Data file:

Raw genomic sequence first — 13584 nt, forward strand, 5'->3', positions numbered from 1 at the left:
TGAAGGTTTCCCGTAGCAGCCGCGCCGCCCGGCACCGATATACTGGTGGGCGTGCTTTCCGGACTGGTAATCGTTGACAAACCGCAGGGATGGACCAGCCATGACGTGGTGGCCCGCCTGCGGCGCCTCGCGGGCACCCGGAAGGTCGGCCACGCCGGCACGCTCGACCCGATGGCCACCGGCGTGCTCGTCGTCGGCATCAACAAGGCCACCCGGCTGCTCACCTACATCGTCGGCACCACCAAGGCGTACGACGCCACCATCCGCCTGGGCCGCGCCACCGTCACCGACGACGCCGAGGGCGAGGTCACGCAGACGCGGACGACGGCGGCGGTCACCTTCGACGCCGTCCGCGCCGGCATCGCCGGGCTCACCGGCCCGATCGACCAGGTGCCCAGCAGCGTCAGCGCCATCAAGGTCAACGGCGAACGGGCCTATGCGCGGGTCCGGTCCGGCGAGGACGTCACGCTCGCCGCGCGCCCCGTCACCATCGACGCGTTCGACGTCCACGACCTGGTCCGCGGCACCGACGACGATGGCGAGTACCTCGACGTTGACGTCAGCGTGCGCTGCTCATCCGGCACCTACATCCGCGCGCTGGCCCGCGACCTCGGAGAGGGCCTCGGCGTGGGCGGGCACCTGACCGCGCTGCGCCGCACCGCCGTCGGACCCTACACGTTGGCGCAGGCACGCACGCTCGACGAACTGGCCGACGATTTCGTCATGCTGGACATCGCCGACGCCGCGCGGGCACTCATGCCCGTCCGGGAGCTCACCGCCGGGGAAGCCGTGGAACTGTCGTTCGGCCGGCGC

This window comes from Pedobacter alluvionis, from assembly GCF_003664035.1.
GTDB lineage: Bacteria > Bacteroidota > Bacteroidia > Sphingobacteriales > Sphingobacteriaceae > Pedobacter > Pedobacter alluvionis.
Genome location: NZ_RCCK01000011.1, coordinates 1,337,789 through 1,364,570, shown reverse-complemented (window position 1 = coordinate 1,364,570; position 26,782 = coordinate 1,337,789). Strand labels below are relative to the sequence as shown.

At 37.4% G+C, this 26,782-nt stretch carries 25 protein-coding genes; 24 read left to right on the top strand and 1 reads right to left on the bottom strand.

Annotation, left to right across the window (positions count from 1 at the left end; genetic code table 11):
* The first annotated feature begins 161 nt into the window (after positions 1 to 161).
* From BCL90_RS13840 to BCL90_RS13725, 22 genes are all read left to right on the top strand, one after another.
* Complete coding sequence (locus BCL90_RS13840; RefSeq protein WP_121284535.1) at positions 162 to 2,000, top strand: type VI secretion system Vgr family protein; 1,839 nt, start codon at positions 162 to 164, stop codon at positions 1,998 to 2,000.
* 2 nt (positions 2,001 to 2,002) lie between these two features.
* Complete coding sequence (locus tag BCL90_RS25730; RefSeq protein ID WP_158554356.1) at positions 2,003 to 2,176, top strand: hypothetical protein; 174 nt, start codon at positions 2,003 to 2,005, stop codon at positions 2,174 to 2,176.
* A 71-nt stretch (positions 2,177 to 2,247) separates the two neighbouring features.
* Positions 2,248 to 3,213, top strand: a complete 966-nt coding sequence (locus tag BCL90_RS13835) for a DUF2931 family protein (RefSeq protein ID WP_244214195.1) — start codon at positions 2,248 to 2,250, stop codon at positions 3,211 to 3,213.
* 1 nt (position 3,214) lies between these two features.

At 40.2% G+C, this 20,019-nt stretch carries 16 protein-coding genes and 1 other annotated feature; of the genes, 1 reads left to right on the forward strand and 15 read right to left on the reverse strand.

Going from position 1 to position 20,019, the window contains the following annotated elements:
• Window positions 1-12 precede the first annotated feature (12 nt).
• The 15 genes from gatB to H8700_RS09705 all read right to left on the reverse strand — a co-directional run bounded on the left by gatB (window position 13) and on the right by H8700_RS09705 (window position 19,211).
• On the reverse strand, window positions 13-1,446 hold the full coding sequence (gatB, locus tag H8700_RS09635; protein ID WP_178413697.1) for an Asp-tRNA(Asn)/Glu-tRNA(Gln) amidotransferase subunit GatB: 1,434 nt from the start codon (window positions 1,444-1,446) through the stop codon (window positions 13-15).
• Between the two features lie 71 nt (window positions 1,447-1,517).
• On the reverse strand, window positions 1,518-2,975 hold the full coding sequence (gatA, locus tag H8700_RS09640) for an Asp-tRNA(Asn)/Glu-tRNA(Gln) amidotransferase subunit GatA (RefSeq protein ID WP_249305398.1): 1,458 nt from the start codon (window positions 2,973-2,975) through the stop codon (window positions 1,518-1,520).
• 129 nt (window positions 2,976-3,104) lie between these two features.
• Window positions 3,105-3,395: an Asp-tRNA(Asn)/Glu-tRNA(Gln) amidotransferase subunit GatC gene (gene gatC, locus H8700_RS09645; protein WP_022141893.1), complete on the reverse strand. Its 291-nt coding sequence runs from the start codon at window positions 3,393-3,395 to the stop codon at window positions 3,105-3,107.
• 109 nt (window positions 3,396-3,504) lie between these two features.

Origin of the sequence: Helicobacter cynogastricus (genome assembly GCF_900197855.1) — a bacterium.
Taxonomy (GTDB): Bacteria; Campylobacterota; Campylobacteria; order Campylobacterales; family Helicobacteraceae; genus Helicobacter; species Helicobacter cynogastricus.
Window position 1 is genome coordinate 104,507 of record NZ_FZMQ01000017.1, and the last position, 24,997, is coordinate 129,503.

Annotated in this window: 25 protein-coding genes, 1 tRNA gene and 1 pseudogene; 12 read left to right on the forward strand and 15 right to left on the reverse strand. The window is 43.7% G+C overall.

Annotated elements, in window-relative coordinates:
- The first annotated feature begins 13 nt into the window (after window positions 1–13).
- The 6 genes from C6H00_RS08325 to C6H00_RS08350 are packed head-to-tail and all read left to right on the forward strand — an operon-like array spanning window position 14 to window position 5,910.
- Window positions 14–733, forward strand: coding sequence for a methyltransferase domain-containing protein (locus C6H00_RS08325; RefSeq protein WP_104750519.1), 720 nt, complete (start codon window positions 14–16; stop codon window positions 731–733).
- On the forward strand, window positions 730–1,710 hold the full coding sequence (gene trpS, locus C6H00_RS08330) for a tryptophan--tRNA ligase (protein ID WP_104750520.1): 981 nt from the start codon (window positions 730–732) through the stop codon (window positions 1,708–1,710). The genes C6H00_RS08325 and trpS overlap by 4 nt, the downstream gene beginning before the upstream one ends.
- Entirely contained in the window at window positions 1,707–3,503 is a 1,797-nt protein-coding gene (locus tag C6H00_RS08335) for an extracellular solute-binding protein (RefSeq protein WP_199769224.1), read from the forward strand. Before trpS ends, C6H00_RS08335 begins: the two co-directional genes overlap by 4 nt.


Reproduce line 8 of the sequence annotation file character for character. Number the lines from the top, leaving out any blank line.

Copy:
* The first annotated feature begins 161 nt into the window (after positions 1 to 161).